Isabella Ambrosio talks to the up-and-coming Australian act, The Nagging Doubts, who have already hit the ground running.
Hailing from Sydney, Australia, The Nagging Doubts have only recently graduated from secondary school and are already under the wing by ex-Lemonheads drummer Nic Dalton. They released their debut EP through Half A Cow, Dalton’s label imprint. This relationship has led them to work with critically acclaimed producer Wayne Connolly. With impressive backing support, The Nagging Doubts is an act worth getting to know. And especially for fans of Joy Division and Go Betweens. Sitting down with the rising act, I got to get to know the artist behind the music. I began by asking Gabriel Jessop-Smith and Joe Wilks to introduce themselves:
Gabriel Jessop-Smith: I’m twenty years old, and I play guitar in the band. I was forced through the piano when I was in primary school. I eventually gave that up for the clarinet, which I gave up for the drums, before picking up the guitar. I now wish I kept up the piano… I think I got hooked on music through my mum, who would blast The Slits and XTC in the kitchen when I was little. I used to dig through her record collection and look at the artwork.
Joe Wilks: I’m nineteen years old. I sing and play guitar in the band. Music has been a huge thing for me since I was about thirteen I’d say. A lot of the passion has come from Mum and Dad playing records around the house. Some standouts growing up would be Dexy’s, Bob Dylan, Television and the Ramones. I never really learnt to play any instrument formally, my Dad just taught me in little half-hour sessions until I got the hang of some chords and then barre chords and so on. To this day that’s all I can really do. I was never really a singer either, I used to write a lot of lyrics and also did some rapping back in the day. I first sang to a few of the tracks on the ‘Deug Lane’ EP but the focus was always on the lyrics. Ultimately, I think the biggest influence on me that not only pushed me to make music but also taught me how good it could be and blew my little mind when I was younger, would be Lou and The Velvet Underground. I don’t listen to them too much anymore cause I beat the tracks to death but they’ll always hold a special place.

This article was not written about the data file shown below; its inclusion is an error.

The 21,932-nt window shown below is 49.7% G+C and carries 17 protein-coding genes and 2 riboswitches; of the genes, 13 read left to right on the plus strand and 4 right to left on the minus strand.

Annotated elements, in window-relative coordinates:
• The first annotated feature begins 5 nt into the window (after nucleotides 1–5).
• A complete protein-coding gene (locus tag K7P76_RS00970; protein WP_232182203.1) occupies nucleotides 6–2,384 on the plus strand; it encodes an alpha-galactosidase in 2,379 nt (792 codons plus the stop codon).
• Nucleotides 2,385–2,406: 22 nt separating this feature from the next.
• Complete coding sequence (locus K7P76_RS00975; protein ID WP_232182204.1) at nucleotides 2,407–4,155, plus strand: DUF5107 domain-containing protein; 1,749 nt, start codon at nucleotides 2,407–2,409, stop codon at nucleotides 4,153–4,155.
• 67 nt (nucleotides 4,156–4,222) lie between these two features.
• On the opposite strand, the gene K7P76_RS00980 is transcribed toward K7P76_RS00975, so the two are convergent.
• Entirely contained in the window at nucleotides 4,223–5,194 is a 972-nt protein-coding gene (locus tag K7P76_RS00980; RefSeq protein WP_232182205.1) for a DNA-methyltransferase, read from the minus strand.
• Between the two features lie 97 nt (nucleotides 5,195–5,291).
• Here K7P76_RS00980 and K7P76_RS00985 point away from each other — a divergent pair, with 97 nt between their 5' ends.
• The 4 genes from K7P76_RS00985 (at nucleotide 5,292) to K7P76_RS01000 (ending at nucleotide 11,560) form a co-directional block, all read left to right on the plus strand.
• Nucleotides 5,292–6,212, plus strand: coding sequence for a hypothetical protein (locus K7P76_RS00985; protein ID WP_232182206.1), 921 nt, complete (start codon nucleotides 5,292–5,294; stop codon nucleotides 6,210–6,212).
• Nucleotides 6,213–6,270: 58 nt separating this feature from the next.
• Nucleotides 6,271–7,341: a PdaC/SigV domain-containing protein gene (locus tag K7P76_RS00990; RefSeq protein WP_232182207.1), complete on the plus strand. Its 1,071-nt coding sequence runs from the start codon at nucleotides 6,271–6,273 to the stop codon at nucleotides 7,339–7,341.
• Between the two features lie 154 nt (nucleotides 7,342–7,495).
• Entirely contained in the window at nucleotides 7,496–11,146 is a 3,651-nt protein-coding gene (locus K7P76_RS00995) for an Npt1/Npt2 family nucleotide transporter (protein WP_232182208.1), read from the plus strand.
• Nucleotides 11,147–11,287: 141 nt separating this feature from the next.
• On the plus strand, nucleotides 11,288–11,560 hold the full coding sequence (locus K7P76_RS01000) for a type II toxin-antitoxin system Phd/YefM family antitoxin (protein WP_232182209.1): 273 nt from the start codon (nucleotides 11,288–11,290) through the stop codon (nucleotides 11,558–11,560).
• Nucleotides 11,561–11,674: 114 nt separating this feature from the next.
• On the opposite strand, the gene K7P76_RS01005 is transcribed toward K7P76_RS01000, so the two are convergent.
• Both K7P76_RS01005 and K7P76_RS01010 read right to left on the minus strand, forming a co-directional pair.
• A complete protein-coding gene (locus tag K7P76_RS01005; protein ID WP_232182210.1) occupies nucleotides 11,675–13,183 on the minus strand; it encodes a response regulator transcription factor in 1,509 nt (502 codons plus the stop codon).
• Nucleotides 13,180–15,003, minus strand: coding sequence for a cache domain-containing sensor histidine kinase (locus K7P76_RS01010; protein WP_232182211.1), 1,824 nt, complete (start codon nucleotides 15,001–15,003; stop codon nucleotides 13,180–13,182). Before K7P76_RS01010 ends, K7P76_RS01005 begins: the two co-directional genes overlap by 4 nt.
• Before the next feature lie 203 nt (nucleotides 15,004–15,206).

Your music has an array of influences from multiple genres, artists and time periods - who are you inspired by and tell me about the impact that has on your music.
Jessop-Smith: As a band, we all bring something to the table. There’s no clear artistic director, and everyone’s tastes are apparent in their playstyles. Someone told me the other day that it’s like we took all the best stuff from the 80’s to the 00’s – and I’d like to agree with him. It's impossible to do the list of influences justice, I think I'm influenced by whatever I'm listening to at the time. Personally, I’d say Radiohead, the Cocteau Twins, Siouxsie and the Banshees and the Go-Betweens have weighed heavily on what I write.
Wilks: I’d add to the Velvet’s with The Replacements, Pavement, You Am I, Fontaines D.C., The Rolling Blackouts and Duster.
The track 'Marine' is a personal favourite of mine. Talk to me about the process of writing and recording that song.
Wilks: I wrote that song just after finishing High School and for me it represents a huge transition into another type of life. It’s definitely hopeful and almost ecstatic but it also has a mournful aspect to it that I think comes from the feeling of being totally out of control and kissing goodbye to a life of certainty and stability. I remember playing the chords and trying to work out vocal melodies for it on my acoustic with Tom (O' Rourke - Percussion) at Pretty Beach on the NSW Central Coast on the way back from a little trip to Newcastle. We were both very excited about it and actually ended up recording it at the Grove Studios not too far from that beach.
Give me a crash course on 'Autocalm' - what do you want listeners to know before diving into the EP?
Jessop-Smith: I think the EP is going to be characterised by a lot of ‘light and shade’ to steal Jimmy Page’s line. It’s been a highly tumultuous couple of years since leaving high school, not to mention COVID. There have been big highs and big lows, and we want to reflect both sides of the coin. Music definitely isn’t a false ‘happy-go-lucky’ escapism thing for us, I think we’re interested in exploring some of the more dimly lit parts of the human experience.
Where do you see yourselves as a band in 5 years? What are your aspirations, no matter how big or small?
Jessop-Smith: That’s a very hard question. I don’t think anyone has any idea about what’s going to happen in the next five years. Personally, if we record some great music that’s different, and that we can be proud of, I’ll be happy. Also, I want to meet Ed O’Brien.
‘Autocalm’ is due in 2021 with the two singles, Berlin and Marine.